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    Fed'l Homeland Security Money Directed By Congress In 04 To Protect At-Risk Non-Profits Awaits Allocation By Sac'to In Late 05...And LB Entities May Not Get A Share

    (Oct. 24, 2005) -- has learned that verbiage emanating from a homeland security office in Washington, DC, Sacramento or a combination of both may prevent Long Beach entities from obtaining a share of $25 million in homeland security funding that Congress appropriated for non-profit groups operating facilities at risk of international terrorist attack (religious institutions, community centers, etc.).

    CA's share of the money -- $5,121,336 -- is awaiting allocation by CA's Office of Homeland Security, now expected in early December 2005

    In October 2004, Congress voted (as part of the U.S. Dept. of Homeland Security's FY 04-05 Appropriations bill) to allocate $25 million for use in "high-threat, high-density" urban areas for "assistance to organizations (as described under section 501(c)(3) of the Internal Revenue Code of 1986 and exempt from tax section 501(a) of such Code) as determined by the Secretary of Homeland Security to be at high-risk of international terrorist attack." The legislation was signed into law by President Bush on Oct. 18, 2004.

    U.S. Dept. of Homeland Security spokesman Mark Short says the federal agency didn't support the Congressional verbiage (on grounds funds could already be allocated under existing grants)...but in the first quarter of 2005 did forward CA's $5.1 million to Sacramento for allocation by CA's Office of Homeland Security.

    CA's Office of Homeland Security (OHS) proceeded to create a grant application process by which non-profit groups could apply for a share of the money. "Applicants may request support of up to $100,000 for target hardening of their facility," the CA application states...but adds in pertinent part:

    Only eligible nonprofit entities that reside in one of the eligible urban areas are eligible for funding in this request for proposal process. All security enhancements must be to facilities located within the applicable urban area. Eligible urban areas are defined below: [indicated in table form as below]

    Urban Area
    AnaheimIn the state of California within the boundaries of Buena Park, Cypress, Fullerton, Garden Grove, Orange, Placentia, Yorba Linda, La Habra, La Palma, Seal Beach, Brea, Villa Park, Stanton, Los Alamitos, Westminster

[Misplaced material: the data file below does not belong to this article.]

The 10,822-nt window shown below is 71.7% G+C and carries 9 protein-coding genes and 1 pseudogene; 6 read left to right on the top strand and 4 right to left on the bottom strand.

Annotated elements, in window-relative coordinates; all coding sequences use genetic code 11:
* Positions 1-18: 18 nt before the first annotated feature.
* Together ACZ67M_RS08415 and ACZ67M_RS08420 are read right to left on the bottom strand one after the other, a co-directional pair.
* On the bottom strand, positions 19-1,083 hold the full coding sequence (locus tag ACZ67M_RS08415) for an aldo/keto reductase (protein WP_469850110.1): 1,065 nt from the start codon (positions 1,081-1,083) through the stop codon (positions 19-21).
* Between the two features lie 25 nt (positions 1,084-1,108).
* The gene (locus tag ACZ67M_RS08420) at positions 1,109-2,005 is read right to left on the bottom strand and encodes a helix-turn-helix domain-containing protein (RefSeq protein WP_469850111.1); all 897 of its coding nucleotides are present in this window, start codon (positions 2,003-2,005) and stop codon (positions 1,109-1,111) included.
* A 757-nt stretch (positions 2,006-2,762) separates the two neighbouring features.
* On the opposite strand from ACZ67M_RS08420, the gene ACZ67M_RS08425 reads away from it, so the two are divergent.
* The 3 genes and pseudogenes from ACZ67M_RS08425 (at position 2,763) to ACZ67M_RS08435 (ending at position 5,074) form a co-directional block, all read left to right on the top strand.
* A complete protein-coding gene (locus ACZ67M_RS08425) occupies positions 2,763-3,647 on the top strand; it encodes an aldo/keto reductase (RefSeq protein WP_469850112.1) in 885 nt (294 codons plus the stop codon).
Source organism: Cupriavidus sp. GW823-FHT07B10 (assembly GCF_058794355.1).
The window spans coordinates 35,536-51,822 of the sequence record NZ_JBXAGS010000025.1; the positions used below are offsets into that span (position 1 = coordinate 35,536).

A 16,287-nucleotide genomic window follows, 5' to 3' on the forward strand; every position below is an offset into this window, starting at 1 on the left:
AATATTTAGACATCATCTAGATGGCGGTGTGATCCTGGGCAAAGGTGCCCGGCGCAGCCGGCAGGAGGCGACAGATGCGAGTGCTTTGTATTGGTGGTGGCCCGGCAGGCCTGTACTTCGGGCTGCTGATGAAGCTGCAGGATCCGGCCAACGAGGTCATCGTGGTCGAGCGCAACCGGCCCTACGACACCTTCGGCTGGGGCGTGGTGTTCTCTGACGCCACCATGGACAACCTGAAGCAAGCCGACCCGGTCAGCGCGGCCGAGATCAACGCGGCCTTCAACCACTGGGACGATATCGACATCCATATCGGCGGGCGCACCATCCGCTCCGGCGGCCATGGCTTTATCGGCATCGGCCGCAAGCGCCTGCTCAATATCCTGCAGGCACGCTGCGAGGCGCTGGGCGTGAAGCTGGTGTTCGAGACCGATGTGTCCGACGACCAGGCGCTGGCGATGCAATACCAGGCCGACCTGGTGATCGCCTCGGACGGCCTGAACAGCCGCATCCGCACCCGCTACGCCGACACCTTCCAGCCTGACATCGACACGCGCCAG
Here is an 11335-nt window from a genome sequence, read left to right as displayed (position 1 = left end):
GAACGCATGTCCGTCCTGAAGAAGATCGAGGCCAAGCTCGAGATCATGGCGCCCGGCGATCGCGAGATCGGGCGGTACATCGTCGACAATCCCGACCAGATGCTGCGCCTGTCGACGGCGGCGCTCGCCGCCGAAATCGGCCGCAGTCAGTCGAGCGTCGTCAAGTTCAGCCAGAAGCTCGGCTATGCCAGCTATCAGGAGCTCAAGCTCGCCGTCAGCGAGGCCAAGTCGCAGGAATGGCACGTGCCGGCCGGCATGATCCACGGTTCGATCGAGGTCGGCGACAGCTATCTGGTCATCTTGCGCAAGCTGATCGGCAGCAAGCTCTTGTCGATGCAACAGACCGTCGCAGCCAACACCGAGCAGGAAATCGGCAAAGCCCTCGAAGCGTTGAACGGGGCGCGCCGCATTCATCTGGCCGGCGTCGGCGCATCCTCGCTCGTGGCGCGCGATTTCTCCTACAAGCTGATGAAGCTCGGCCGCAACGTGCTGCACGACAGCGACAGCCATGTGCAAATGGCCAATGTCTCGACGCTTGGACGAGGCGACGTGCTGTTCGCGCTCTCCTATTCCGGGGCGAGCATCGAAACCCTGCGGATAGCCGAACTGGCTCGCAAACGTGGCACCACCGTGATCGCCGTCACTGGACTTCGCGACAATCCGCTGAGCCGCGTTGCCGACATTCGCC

San FranciscoIn the state of California within the boundaries of the City and County of San Francisco, the County of Marin, the County of San Mateo and the Golden Gate Bridge District
    Los AngelesIn the state of California within the boundaries of the Core City of Los Angeles, Core County of Los Angeles and the following contiguous cities to the Core City: Alhambra, Beverly Hills, Burbank, Commerce, Culver City, El Segundo, Glendale, Hawthorne, Inglewood, Monterey Park, Pasadena, San Fernando, Santa Monica, Torrance, Vernon, and West Hollywood.
    San DiegoIn the state of California within the boundaries of San Diego County, including its incorporated cities and towns and special districts.

    So...does the "Los Angeles" definition include Long Beach? CA OHS official Keith told, "No I don't think it does."

    So from where did the definitions of eligible areas come? You decide.

    • U.S. Homeland Security Dept. spokesman Short said the CA application verbiage (as we read it to him) sounded like a mixture of federal and state language. He explained that when the federal Dept. of Homeland Security decides an area is at risk, it allocates funds to a Core City in a Core County...and leaves the final decision to local and state authorities which presumably have a better sense of details on where the money ought to go. It's better to delegate the final decision to a state and local entity that would have a better feel for this, US DHS spokesman Short indicated.

    • CA OHS official Keith said the Core City and Core County are defined in federal rules...and are specified in federal Office of Domestic Preparedness Program Guidance. So the feds decided on definitions that you're applying? Yes, he said. So what will happen if LB entities submit an application? "They'll likely receive a letter indicating they didn't qualify," CA OHS official Keith told us.